Wisconsin Hometown Stories: Sauk Prairie

 
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Discover the story of two villages formed by the fertile land of South Central Wisconsin and the flowing waters of the Wisconsin River. Film, archival images, and interviews with historians, local citizens, and experts illustrate how their histories were shaped by the Native communities who first called the land home, the harnessing of water power, local manufacturing to meet the needs of a nation in peril, and the resilience and creativity of residents.

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Video Segments and Teaching Resources

Segment Summaries (PDF) | Credits

Segment 1: Introduction
Learn about the stories featured in the documentary.





 

Segment 2: Early History
An early explorer wrote about the Sauk village for which the Sauk Prairie area is named. After the Sauk, the Ho-Chunk controlled the land until 1837. A few years later, European settlers began developing villages and farming wheat on the prairie.

 

Segment 3: Hydro-Mania
The hydroelectric plant at Niagara Falls set off a hydro-mania in Wisconsin, leading to the building of the dam at Prairie du Sac. The dam was built with steam-power, horse-power, and the labor of many workers, and it's still in use today.

 

Segment 4: Glass Plates
Glass plate negatives in the Sauk Prairie Area Historical Society’s collection provide a window into the lives of Sauk Prairie residents at the turn of the twentieth century.


 

Segment 5: A Writer of Place
Author August Derleth set out to tell the stories of Sauk City and Prairie du Sac, and became known as a regional “writer of place” for his books about the people and places of Sauk Prairie.


 

Segment 6: Arsenal of Democracy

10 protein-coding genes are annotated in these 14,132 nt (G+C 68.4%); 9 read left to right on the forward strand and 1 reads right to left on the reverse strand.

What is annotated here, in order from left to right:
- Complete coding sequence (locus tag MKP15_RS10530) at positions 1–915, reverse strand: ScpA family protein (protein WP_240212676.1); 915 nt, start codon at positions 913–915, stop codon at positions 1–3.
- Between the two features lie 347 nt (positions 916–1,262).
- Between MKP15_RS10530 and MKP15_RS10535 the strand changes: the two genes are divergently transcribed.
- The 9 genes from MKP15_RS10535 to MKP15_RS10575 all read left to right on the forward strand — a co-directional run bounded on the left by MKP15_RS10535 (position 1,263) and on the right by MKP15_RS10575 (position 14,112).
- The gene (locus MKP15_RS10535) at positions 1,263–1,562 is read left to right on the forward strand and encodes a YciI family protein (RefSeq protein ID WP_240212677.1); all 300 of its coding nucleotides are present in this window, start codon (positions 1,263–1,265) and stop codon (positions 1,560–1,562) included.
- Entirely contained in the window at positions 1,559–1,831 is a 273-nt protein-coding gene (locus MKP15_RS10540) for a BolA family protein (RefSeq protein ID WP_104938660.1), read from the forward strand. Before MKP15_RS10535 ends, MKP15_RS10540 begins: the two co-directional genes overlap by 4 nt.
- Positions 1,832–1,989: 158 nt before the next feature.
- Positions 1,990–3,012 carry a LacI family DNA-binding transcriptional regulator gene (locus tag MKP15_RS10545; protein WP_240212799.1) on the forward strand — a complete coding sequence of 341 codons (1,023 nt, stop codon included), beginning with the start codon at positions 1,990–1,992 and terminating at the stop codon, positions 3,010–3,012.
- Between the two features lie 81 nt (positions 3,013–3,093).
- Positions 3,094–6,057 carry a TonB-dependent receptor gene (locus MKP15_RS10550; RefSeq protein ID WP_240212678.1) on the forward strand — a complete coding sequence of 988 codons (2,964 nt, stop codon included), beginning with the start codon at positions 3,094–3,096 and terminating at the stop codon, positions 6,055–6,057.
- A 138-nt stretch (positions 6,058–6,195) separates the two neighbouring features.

At the outbreak of World War II, President Franklin Roosevelt’s call for the United States to become “a great Arsenal of Democracy” set in motion a plan to build a massive ammunition plant on the Sauk Prairie. The plant would change the landscape and way of life for those in the area.

 

Segment 7: The Sound of Wisconsin
Cuca Records got its start in a small recording studio Jim Kirchstein built next to his record shop. By recording thousands of songs by musicians and groups of many different genres, the studio’s collection captured the sound of Wisconsin in the 1960s.

 

Segment 8: A New Chapter
When the Badger Army Ammunition plant closed, a process to determine future uses of the land began, leading to plans for conservation, education, recreation and sustainable agriculture. The villages celebrate their agricultural heritage and their unique place on the river.

 

Segment 9: The Freethinkers
Political and religious refugees from what is now Germany came to Wisconsin around the time it became a state, and established a Freie Gemeinde, or Free-thinking Congregation in Sauk City.

 
 

Credits

PRODUCER
David Hestad

ASSOCIATE PRODUCER
Donna Crane

EXECUTIVE PRODUCER
Laurie Gorman

EDITING
Mike Baron
David Hestad
Lina Soblytė

AUDIO EDITING
Kerman Eckes

VIDEOGRAPHY
Mike Baron
Michael Eicher
Josh Kappler
Lina Soblytė
Grant Fenster
Jason Weiss

CONSULTING HISTORIAN
Michael Goc

GRAPHIC DESIGN
Brian Lorbiecki

ANIMATION
Brandon Ribordy
Amanda Roslansky

NARRATION
Carol Larson

DIRECTOR OF PRODUCTION
Christine Sloan-Miller

DIRECTOR OF TELEVISION
Jon Miskowski